He chuckled. “Only if it’s absolutely necessary, I assure you. I would have chosen another test subject, had not it dovetailed so neatly into the events.”
“Hmmm, yes.” Bookworm thought back to the events surrounding the boxing match, and couldn’t help but agree, though she’d never tell him that. She paused, then said, “Well. I do thank you for the information. I do prefer to think you’re correct about this being temporary.”
“Well, if it isn’t, take comfort in the fact that if it isn’t, you’ll not have to worry about thugs in dark alleys ever again.” Dr. Obolensky chuckled.
“And, much as I’d *prefer* to arrest you for assault upon Mr. Holmes and myself, I have the feeling that would be a futile attempt.” Bookworm looked past him to the airship, and saw movement inside. He had support, of course, support that would, she was sure, prevent her from taking him into custody. She let her hand drift a little closer to her revolver, though, just in case.
Dr. Obolensky smirked. “Well, considering New Babbage’s delightful lack of a judicial system, I believe you’re right.”
“There’s always the new asylum,” she replied.
“Do you really believe me to be insane, Miss Hienrichs?”
“Insane? No. Dangerous? Absolutely. I think they’d make room for someone like that.”
He chuckled. “Perhaps.”
“And even if we have no judicial system,” she continued, an idea dawning, “I’m sure you’ve committed crimes elsewhere where such is in place.”
“Oh certainly, but I assure you, all of those places are quite happy to have me here, instead of visiting them. Why, I suspect the Clockwinder may even be getting paid for keeping me from bothering Europe.”
Bookworm froze a little, wondering if there really was something behind that, or if it was merely a bow drawn at a venture. “Now then, did you have any more questions?” Dr. Obolensky continued. “Do get them all out–I’m unlikely to be this helpful later on, you know.”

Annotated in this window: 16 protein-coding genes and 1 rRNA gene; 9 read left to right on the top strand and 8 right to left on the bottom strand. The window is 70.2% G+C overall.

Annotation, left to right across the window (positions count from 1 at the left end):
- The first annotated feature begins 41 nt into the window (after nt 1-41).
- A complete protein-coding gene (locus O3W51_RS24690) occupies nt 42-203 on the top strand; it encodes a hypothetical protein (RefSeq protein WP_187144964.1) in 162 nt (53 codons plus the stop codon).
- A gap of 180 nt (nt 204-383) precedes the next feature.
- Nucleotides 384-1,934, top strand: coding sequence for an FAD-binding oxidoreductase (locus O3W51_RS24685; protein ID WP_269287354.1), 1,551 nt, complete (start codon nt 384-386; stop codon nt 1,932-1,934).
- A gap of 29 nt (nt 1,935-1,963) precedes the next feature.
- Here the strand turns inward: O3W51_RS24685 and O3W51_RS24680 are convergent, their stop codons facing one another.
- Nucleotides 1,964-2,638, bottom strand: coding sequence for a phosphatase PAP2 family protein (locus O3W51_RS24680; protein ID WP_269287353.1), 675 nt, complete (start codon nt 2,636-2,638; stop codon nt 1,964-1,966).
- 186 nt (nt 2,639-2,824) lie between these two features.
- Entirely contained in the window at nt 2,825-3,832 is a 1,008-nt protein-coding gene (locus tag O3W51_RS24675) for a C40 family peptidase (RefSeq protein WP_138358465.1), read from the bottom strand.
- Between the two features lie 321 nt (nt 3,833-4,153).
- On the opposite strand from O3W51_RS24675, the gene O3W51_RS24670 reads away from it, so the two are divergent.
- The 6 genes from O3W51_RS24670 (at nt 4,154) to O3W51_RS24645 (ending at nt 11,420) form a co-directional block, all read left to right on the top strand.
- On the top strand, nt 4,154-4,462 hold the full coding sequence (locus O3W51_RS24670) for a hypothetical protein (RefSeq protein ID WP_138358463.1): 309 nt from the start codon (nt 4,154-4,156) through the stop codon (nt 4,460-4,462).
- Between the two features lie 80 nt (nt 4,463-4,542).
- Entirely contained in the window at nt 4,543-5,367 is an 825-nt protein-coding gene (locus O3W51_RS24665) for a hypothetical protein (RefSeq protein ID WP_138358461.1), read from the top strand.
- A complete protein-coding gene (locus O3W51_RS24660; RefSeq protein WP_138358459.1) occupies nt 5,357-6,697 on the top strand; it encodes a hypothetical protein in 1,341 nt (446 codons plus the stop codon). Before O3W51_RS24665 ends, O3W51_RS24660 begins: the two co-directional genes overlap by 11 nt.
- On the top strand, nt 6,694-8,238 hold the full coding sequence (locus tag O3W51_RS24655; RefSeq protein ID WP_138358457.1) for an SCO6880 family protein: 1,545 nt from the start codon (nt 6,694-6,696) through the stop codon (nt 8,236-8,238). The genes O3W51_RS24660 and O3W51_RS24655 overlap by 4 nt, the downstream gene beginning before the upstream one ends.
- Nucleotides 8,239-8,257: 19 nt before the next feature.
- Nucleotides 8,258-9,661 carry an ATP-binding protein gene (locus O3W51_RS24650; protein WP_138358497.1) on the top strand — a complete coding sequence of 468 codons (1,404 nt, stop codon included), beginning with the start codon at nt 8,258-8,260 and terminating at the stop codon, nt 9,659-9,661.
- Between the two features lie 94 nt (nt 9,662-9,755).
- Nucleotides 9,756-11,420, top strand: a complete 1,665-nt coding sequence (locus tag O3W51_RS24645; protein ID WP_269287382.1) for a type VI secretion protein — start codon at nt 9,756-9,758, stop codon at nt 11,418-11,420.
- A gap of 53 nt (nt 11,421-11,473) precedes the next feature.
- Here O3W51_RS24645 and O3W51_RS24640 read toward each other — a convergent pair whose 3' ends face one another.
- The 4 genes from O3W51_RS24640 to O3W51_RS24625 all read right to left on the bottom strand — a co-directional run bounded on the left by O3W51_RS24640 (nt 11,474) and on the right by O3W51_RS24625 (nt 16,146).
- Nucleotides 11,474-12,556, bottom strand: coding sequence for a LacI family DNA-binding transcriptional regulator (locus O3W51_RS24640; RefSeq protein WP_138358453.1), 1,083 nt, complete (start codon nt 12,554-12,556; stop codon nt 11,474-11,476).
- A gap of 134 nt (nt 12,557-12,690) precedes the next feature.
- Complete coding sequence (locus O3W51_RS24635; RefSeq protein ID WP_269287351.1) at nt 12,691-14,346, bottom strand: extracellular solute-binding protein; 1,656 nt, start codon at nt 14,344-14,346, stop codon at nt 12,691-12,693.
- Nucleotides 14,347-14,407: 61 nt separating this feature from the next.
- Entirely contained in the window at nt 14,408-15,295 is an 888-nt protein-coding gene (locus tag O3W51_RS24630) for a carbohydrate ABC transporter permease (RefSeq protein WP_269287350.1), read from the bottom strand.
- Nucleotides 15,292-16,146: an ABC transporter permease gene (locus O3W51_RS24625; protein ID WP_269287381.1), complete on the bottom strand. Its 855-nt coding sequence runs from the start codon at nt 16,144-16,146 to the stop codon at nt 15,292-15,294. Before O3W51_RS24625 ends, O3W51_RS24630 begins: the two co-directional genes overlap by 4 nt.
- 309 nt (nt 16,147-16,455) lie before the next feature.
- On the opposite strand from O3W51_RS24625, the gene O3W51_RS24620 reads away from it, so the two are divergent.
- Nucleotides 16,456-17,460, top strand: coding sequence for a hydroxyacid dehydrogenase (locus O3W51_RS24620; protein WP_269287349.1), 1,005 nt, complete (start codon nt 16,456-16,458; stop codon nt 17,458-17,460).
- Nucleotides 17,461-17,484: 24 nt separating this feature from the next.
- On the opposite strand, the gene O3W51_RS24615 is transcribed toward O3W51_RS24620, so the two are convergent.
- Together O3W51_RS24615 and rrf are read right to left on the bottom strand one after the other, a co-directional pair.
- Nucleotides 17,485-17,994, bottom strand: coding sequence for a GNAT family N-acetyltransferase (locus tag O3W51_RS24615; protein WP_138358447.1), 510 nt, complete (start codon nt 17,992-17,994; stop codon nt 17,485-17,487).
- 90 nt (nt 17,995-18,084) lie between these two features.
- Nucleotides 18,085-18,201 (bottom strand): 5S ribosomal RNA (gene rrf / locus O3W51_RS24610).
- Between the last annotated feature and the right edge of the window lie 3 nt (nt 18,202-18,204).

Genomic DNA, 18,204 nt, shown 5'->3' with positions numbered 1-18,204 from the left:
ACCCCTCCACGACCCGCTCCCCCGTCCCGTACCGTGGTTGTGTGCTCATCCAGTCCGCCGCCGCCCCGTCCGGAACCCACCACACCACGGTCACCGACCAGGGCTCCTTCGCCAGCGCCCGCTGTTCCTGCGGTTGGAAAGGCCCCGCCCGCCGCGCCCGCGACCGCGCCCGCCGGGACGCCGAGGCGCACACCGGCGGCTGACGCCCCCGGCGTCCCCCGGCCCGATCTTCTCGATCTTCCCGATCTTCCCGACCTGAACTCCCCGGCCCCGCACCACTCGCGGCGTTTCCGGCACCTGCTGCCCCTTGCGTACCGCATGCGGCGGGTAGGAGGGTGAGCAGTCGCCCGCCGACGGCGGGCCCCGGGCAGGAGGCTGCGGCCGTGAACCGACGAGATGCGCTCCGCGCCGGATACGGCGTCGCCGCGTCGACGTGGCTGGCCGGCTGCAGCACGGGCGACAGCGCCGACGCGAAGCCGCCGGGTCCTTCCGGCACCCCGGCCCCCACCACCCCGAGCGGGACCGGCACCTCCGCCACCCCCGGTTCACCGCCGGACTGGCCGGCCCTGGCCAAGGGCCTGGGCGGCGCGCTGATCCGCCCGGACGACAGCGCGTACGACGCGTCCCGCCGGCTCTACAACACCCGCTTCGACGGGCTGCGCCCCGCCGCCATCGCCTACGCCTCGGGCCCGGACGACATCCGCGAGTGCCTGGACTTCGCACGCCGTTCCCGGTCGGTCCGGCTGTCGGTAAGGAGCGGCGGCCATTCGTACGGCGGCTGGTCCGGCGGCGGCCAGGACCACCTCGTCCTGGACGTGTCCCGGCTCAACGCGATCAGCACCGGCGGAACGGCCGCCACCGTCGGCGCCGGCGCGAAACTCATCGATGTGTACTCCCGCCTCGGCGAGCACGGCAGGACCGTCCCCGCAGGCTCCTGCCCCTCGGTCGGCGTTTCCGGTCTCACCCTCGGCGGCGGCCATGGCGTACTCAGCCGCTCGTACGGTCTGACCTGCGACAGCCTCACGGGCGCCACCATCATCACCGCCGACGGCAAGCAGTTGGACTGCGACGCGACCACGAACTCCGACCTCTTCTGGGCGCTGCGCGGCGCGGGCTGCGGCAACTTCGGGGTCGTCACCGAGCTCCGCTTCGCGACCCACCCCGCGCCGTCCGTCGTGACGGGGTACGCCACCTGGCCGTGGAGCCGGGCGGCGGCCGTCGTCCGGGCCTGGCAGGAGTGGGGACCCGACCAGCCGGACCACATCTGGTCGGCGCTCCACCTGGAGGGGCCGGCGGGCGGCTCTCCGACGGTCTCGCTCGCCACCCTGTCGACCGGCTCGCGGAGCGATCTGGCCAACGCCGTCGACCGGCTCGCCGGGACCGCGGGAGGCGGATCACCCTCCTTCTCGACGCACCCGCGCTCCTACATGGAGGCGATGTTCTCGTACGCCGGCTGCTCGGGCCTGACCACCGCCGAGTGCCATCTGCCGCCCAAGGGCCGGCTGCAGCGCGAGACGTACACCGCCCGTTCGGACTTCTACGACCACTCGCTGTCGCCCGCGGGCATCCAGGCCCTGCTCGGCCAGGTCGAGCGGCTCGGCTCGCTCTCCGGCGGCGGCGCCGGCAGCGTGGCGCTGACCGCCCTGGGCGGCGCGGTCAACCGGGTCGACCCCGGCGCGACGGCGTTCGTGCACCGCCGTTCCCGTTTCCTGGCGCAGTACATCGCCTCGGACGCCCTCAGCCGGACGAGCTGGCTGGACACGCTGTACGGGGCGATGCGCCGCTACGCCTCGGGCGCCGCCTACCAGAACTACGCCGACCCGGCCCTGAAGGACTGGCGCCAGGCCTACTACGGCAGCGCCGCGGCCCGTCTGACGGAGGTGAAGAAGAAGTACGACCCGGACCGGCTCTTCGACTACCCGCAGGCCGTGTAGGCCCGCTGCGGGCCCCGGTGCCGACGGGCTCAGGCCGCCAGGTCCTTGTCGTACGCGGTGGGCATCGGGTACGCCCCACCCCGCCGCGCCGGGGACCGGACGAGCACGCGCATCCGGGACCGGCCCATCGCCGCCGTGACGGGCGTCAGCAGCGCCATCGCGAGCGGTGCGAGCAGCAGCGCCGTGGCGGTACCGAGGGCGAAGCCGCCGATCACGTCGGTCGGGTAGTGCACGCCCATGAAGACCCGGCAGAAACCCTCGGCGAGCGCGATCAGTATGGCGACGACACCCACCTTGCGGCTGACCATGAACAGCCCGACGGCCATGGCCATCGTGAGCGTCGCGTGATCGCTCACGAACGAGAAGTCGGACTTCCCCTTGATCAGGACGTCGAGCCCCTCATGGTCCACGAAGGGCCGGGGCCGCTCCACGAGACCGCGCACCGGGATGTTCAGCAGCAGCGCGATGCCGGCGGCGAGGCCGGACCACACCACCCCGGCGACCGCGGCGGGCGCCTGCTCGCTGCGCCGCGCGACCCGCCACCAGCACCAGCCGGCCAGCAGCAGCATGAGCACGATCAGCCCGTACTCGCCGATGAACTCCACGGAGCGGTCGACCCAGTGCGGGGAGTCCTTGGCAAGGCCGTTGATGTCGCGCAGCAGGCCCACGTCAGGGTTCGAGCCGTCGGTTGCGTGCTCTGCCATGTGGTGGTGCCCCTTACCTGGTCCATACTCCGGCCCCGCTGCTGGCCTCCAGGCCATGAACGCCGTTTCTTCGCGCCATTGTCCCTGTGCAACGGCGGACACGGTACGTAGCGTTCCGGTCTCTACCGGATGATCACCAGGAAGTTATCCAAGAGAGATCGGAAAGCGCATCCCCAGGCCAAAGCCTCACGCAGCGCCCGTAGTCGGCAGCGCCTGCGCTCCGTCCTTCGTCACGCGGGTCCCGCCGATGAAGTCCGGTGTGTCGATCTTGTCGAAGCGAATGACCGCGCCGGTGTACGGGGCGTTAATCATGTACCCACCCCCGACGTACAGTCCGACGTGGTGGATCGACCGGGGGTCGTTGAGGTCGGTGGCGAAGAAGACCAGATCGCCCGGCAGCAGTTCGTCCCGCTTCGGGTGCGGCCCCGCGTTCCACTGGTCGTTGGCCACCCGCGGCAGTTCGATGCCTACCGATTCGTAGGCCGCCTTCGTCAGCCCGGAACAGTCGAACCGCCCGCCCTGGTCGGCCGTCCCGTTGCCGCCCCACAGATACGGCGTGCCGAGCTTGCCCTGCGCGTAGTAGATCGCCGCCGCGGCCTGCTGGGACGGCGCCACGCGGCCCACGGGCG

“Heh. Nothing pertaining to this subject…and nothing that you’re likely to answer, I’m sure.” She stood her ground as he stood up from the chair.
“Well then, let me just compliment you on your new sense of style,” he said, looking over the blue suit she was wearing. “Must be more of Mister Holmes influence, but you’re looking less ladylike every day.” He tipped his hat as someone emerged from the airship and carried the chair inside. Bookworm bit back a retort, and contented herself with a cold nod.
“I’ll be off, then!” he called from the entrance. ” Good evening, Miss Hienrichs! My apologies to Mr Holmes!”
Bookworm watched as the airship ponderously lifted away from the bridge, carrying Dr. Obolensky…well, who knew where? She herself made her way off the bridge and headed home. Once there, she penned a note to Mr. Holmes, telling him the gist of the conversation, and her hope that Dr. Obolensky was correct that their behavior would return to normal. She sent the note off by urchin delivery.
Soon afterwards, she heard Mariah enter the house, and went down to relate the conversation to her. “Do you trust him on this?” Mariah asked.
“Strangely enough, I do,” Bookworm replied. “As I told Holmes and Watson, he has no need to prevaricate now. So, hopefully, these strange…habits will die away soon. In the meantime…” She paused, a thought striking her. “In the meantime, I’ll go visit my parents. Father doesn’t smoke a pipe, so there won’t be any around to tempt me. Nor are there spare violins about the house.” She smiled.
“A good idea, Miss Bookworm,” Mariah replied, smiling in return. “When would you like to leave?”
“As soon as possible after the party, I think. I’d rather leave before my change becomes too noticeable to people.”
Mariah nodded. “I’ll make the arrangements.”
((OOC–It’s nearly time for my yearly trip to Yellowstone, so I had to write myself away somehow. *grin* Leaving tomorrow afternoon to spend the night at my parents’ house, so from then until late Sunday, I’ll be internet-less. Have fun with the krakens!))